Bay of Plenty rugby great George Simpkin has died.

Simpkin died in Waikato Hospital on Thursday, aged 77. Simpkin rose to rugby heights as a Hong Kong coach who took rugby into the Chinese community.

Bay of Plenty Rugby expressed its condolences to the Simpkin family today, saying Simpkin was a man of great mana with an "unbelievable rugby brain".

Bay of Plenty Rugby community partnerships and engagement manager Neil Alton said the organisation's thoughts were with Simpkin's wife Pip and their whanau.


"George will be missed by many people from New Zealand and around the world who had the pleasure to experience his dry wit, passionate rugby knowledge and unbounded positive outlook on life."

Alton said Simpkin was ahead of his time, always looking at ways to evolve the game of rugby, changing the way the game was played and lobbying for changes to the laws.

"But unbelievable rugby brain aside, George will be remembered mainly for his care and concern for anyone he met often asking them. 'Where do you want to be in five years? What are you going to do when you go back to New Zealand? Imagine if rugby was played by the PLA (People's Liberation Army)?'"

Alton said Simpkin made his mark mainly in Waikato Rugby circles, coaching Matamata College 1st XV and taking them on a 50+ game winning streak. He went on to coach the Waikato Senior team for 9 years, gaining promotion to the NPC 1st Division and capturing the Ranfurly Shield against Auckland in 1980.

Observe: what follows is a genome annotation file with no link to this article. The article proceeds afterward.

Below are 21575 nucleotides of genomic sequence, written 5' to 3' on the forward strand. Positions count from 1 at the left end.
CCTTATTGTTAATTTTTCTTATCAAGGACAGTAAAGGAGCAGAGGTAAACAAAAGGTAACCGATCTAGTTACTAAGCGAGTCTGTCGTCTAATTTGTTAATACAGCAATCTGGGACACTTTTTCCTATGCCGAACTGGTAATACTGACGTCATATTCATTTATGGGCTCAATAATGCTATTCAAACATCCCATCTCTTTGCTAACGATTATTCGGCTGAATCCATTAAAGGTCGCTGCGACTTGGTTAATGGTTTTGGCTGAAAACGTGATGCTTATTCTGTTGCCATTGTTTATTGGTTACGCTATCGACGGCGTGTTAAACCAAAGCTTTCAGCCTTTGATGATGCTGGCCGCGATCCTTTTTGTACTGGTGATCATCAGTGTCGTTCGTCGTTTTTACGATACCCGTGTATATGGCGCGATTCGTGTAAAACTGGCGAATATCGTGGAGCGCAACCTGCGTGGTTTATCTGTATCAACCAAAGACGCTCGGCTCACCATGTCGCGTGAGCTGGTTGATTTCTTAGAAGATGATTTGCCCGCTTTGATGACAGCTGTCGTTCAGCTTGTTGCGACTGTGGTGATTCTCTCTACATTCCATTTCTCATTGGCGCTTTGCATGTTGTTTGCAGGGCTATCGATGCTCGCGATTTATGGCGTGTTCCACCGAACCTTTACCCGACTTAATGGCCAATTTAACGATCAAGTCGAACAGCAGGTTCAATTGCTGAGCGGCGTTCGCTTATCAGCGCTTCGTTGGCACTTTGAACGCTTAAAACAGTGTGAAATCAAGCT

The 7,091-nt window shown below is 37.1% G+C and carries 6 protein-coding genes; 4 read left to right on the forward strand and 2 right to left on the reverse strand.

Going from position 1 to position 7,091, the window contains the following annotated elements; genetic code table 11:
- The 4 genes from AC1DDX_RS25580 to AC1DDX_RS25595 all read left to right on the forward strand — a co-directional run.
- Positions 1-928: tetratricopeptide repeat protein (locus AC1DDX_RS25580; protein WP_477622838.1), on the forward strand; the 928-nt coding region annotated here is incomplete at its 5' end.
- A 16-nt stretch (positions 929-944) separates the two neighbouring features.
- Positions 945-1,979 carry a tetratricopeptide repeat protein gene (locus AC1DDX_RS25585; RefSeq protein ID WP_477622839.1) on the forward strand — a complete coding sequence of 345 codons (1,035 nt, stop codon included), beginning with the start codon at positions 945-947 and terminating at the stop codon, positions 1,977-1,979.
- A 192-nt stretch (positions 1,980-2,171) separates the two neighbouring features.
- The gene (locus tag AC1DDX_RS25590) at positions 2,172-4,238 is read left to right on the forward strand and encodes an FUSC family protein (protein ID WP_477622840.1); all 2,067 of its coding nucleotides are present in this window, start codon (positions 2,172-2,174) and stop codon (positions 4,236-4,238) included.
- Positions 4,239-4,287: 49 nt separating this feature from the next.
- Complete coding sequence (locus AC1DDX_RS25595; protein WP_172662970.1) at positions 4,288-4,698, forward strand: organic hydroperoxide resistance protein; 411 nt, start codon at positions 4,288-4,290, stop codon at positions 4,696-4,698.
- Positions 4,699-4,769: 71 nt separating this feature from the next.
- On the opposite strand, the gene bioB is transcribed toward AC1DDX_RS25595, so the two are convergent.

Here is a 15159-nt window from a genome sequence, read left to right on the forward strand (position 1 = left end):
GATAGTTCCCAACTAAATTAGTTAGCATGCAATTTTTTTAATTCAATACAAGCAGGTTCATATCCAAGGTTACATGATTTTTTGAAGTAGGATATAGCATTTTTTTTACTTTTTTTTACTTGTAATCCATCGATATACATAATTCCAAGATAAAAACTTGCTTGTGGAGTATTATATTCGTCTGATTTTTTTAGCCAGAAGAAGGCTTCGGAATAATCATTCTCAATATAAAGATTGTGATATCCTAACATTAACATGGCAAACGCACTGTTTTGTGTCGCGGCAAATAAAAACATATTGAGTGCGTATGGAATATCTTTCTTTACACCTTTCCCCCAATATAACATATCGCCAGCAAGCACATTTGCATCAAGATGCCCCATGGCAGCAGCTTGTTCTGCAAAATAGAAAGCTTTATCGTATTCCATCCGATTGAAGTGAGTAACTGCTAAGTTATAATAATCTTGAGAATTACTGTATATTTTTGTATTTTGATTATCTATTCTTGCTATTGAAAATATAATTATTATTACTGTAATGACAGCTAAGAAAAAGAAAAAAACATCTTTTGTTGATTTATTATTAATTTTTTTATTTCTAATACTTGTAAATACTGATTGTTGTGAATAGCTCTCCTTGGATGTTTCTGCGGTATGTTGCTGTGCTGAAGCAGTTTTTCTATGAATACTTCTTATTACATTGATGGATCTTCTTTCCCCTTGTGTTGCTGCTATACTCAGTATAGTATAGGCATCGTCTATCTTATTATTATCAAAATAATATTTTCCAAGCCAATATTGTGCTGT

"His greatest impact on rugby was to come. George and Pip moved to Hong Kong in 1990, to take on the rugby director role with Hong Kong Rugby Union.

"During the 17 years there; he coached the National 15s and sevens teams, established new rugby clubs run by local Hong Kong Chinese. He also promoted women's rugby, developed rugby training programmes in schools and universities.

"In his most forward-thinking move, George established strong links in mainland China where, along with his good mate and work colleague KK Chu, they encouraged the PLA to develop a rugby programme."

Alton said Simpkin also had coaching roles in Fiji, Sri Lanka and was influential in encouraging rugby to be established in countries like Pakistan and throughout Asia.


Simpkin had strong links in the Bay of Plenty, living in Tauranga and purchasing kiwifruit orchards.

"He was a regular at any sevens Tournament that was run in New Zealand and around the world. George particularly loved the National Provincial sevens, played in recent years in Rotorua and Tauranga. He always admired the amount of talent on display from around the country."

While in Hong Kong, Simpkin built a lifelong friendship with Fiji rugby legend, Waisale Serevi.

"Serevi would always meet George prior to the Hong Kong 7s Tournament, often over a bowl of kava and talking all things rugby for hours on end.

"He was a man of great mana and he will be missed," Alton said.

Simpkin is survived by his wife, children Leigh and Greer, and grandchildren Carter, Holly and Curtis.

There will be no funeral at this stage but the family asks people to please light a candle in his memory instead.